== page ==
Archives

20202018
  • A Gourmet Getaway in Quebec City (A Foodie Tour) (Gourmet Getaways, Quebec)
    If you want to discover Northern and Boreal cuisine, a gourmet getaway in Quebec will delight you.
  • A Gourmet Getaway in Oslo (A Foodie Tour) (Gourmet Getaways, Travels)
    What a delight it was to experience 3 days of delicious culinary discoveries all in crescendo, in Oslo!
  • Surfing in Iceland – “Under an Arctic Sky” (Travels)
    If you are a Netflix subscriber, you MUST watch this documentary "Under the Arctic Sky" (40 min)! You don’t have to love surfing to simply love it! This group of crazy surfers is traveling the world to find the best waves to surf. So here they are, in Iceland, in the middle of winter!
2017201620142013
  • What Columbus Believed About the Earth (Maps & Explorers)
    Columbus' misconceptions inspired a voyage which would never have won backers had the truth been known.
  • Defining Lines: Cartography in the Age of Empire (Maps & Explorers)
    An exhibition reminds us that, at the time of empires, maps were more than just tools for the explorers to find their way.
  • Carta Marina 1516: A New Approach to Map Making (Maps & Explorers)
    For his 1516 "Carta Marina", cartographer Waldseemüller changes his approach to map making.
  • Where was Columbus Born (Maps & Explorers)
    Could Christopher Columbus actually be the son of Polish King Władysław III?
  • The Marité – The Last Cod Fishing Boat (French America, Maritime History)
    This 90-year boat which used to fish for cod in Newfoundland waters is magnificent and it taught me how large and gorgeous those fishing boats were.
  • Five Centuries of Cod Fishing (Books, French America, Maritime History)
    I recently read the book "Cinq siècles de pêche à la morue - Terre-Neuvas & Islandais" (Five centuries of cod fishing) written by Nelson Cazeils (in French, sorry!). The book discusses the history of cod fishing in all its aspects.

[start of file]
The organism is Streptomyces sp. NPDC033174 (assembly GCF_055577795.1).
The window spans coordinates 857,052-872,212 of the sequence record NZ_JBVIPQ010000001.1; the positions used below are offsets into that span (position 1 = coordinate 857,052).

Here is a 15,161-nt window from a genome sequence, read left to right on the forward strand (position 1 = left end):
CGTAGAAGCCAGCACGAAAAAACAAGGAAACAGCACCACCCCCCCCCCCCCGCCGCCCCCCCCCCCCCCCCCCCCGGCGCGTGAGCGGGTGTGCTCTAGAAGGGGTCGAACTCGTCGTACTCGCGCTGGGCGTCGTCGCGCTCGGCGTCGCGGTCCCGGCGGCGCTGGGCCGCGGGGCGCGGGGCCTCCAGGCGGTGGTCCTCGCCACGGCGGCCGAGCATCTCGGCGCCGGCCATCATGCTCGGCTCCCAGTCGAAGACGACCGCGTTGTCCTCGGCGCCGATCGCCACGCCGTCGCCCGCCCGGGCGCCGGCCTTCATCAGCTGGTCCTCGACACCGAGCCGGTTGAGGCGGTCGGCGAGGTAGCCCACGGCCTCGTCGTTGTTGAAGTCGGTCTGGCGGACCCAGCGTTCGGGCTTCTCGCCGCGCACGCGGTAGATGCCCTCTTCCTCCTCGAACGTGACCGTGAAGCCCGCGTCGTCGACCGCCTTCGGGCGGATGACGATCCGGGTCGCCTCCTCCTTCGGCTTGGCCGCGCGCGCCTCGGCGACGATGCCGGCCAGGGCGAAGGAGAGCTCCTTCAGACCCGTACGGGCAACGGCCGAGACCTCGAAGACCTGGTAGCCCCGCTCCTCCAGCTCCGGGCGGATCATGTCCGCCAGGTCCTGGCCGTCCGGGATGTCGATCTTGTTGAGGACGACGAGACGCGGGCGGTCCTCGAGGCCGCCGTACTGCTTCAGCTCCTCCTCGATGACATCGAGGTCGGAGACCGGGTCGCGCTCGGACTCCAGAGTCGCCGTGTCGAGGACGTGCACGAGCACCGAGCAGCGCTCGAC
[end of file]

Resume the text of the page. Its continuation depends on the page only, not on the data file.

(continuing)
20122011
  • William Farwell’s Powder Horn (American History)
    A very interesting powder horn with naive images of all sorts of animals, from birds to turtles and mammals.
  • Where does the Name Vermont Come from? (American History)
    If you’ve read that the word “verts monts” (green mountains) was first used by Samuel de Champlain in 1609, we believe it’s wrong.
  • Canoeing the King’s Waterways (American History, Books, French America)
    I recently read a fascinating French book which I would recommend to anyone interested in the early colonial history of the US, or should I say “French America”.
  • Mystery Powder Horn (American History)
    Jules is looking for any information about the powder horn he owns.
  • Newfoundland – “Terre aux Bretons” (Brittany, French America, Maritime History)
    Bretons and Basques have been fishing and exploring the seawaters of Newfoundland and the Saint-Laurent before Samuel de Champlain and even before Jacques Cartier.
  • Saratoga-Stillwater Colonial Story (American History, French America)
    A presentation entitled “The Uttermost Frontier”: The Saratoga-Stillwater Colonial Story and What it Means to You, sponsored by the Old Saratoga Historical Association.
  • Brittany Wooden Shoes (Brittany)
    Stories about Brittany wooden shoes.
  • Engraved Powder Horns – Part 4 (American History)